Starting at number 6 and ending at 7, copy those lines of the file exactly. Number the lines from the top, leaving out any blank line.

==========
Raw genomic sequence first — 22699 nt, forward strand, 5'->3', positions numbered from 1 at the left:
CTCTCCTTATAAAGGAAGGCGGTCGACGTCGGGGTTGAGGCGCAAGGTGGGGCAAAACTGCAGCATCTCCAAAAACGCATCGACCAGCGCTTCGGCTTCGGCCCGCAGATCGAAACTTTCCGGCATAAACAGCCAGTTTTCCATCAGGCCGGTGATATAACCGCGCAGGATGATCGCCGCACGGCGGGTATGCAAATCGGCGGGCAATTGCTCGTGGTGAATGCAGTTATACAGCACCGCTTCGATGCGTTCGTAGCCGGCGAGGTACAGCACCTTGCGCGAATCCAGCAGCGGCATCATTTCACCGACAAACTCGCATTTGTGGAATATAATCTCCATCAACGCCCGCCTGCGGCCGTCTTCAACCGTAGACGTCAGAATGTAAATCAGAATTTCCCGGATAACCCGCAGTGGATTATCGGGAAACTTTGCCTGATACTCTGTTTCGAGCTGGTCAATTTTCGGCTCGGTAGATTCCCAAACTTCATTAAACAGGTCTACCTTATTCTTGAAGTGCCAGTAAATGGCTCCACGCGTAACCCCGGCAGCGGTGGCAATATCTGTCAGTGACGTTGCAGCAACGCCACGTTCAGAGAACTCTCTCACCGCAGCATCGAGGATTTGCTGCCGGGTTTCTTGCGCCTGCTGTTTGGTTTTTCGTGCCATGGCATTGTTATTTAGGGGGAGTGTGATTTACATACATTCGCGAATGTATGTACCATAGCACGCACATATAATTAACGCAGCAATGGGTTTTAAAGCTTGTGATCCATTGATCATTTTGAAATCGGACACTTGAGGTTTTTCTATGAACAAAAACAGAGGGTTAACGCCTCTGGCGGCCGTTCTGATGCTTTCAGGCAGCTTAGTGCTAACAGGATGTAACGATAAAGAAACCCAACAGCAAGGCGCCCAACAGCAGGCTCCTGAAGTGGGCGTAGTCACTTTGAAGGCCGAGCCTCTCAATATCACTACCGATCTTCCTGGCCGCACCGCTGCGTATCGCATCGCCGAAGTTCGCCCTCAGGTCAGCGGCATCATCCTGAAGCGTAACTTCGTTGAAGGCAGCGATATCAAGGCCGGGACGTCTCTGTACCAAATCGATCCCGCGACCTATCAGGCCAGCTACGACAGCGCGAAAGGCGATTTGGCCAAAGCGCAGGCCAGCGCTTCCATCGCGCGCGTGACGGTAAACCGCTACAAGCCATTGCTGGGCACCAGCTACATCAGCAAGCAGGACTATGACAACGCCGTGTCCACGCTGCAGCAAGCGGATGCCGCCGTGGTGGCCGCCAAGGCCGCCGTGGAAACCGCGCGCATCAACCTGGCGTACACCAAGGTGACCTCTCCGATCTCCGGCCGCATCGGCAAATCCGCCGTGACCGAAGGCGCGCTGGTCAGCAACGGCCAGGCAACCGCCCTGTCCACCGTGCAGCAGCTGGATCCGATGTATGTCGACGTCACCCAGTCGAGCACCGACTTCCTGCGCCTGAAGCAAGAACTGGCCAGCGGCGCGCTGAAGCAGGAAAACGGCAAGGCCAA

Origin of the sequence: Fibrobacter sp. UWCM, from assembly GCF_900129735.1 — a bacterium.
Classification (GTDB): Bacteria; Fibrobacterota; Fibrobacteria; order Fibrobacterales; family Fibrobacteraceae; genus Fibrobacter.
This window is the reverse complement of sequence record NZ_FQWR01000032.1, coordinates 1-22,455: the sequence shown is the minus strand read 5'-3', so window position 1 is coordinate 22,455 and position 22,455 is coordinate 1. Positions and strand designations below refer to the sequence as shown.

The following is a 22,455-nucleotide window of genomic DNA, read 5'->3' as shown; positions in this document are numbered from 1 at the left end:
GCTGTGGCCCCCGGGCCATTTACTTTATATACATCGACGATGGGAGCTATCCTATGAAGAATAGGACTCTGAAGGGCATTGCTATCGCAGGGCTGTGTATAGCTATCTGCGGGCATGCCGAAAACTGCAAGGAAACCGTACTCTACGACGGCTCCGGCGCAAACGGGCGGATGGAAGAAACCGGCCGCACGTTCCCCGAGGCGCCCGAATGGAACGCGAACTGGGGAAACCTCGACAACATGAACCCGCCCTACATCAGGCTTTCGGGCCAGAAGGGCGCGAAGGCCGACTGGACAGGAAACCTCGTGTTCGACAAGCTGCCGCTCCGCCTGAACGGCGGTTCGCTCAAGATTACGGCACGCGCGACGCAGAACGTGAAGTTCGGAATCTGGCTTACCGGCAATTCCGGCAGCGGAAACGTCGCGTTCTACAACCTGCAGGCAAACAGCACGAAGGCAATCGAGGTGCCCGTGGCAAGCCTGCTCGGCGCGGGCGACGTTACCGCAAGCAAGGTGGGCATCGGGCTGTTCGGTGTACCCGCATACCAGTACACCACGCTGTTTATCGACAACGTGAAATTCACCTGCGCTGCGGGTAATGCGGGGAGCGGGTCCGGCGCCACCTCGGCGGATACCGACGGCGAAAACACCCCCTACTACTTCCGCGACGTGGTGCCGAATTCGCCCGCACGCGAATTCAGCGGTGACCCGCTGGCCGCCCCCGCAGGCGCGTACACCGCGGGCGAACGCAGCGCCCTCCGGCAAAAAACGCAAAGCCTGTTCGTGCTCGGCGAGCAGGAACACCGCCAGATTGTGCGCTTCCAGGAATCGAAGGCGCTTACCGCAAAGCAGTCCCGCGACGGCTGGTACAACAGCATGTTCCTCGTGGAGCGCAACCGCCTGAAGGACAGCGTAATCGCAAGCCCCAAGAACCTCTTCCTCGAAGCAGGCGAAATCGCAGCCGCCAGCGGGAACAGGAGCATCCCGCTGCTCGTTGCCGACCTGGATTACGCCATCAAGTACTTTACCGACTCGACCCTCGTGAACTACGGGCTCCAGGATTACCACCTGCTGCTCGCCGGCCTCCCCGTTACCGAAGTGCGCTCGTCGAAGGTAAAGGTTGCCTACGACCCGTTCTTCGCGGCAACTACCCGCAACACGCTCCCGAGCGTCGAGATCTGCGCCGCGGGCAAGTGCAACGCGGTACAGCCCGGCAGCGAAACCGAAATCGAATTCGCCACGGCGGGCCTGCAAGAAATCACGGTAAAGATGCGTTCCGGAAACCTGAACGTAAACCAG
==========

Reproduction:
The following is a 22,455-nucleotide window of genomic DNA, read 5'->3' as shown; positions in this document are numbered from 1 at the left end:
GCTGTGGCCCCCGGGCCATTTACTTTATATACATCGACGATGGGAGCTATCCTATGAAGAATAGGACTCTGAAGGGCATTGCTATCGCAGGGCTGTGTATAGCTATCTGCGGGCATGCCGAAAACTGCAAGGAAACCGTACTCTACGACGGCTCCGGCGCAAACGGGCGGATGGAAGAAACCGGCCGCACGTTCCCCGAGGCGCCCGAATGGAACGCGAACTGGGGAAACCTCGACAACATGAACCCGCCCTACATCAGGCTTTCGGGCCAGAAGGGCGCGAAGGCCGACTGGACAGGAAACCTCGTGTTCGACAAGCTGCCGCTCCGCCTGAACGGCGGTTCGCTCAAGATTACGGCACGCGCGACGCAGAACGTGAAGTTCGGAATCTGGCTTACCGGCAATTCCGGCAGCGGAAACGTCGCGTTCTACAACCTGCAGGCAAACAGCACGAAGGCAATCGAGGTGCCCGTGGCAAGCCTGCTCGGCGCGGGCGACGTTACCGCAAGCAAGGTGGGCATCGGGCTGTTCGGTGTACCCGCATACCAGTACACCACGCTGTTTATCGACAACGTGAAATTCACCTGCGCTGCGGGTAATGCGGGGAGCGGGTCCGGCGCCACCTCGGCGGATACCGACGGCGAAAACACCCCCTACTACTTCCGCGACGTGGTGCCGAATTCGCCCGCACGCGAATTCAGCGGTGACCCGCTGGCCGCCCCCGCAGGCGCGTACACCGCGGGCGAACGCAGCGCCCTCCGGCAAAAAACGCAAAGCCTGTTCGTGCTCGGCGAGCAGGAACACCGCCAGATTGTGCGCTTCCAGGAATCGAAGGCGCTTACCGCAAAGCAGTCCCGCGACGGCTGGTACAACAGCATGTTCCTCGTGGAGCGCAACCGCCTGAAGGACAGCGTAATCGCAAGCCCCAAGAACCTCTTCCTCGAAGCAGGCGAAATCGCAGCCGCCAGCGGGAACAGGAGCATCCCGCTGCTCGTTGCCGACCTGGATTACGCCATCAAGTACTTTACCGACTCGACCCTCGTGAACTACGGGCTCCAGGATTACCACCTGCTGCTCGCCGGCCTCCCCGTTACCGAAGTGCGCTCGTCGAAGGTAAAGGTTGCCTACGACCCGTTCTTCGCGGCAACTACCCGCAACACGCTCCCGAGCGTCGAGATCTGCGCCGCGGGCAAGTGCAACGCGGTACAGCCCGGCAGCGAAACCGAAATCGAATTCGCCACGGCGGGCCTGCAAGAAATCACGGTAAAGATGCGTTCCGGAAACCTGAACGTAAACCAG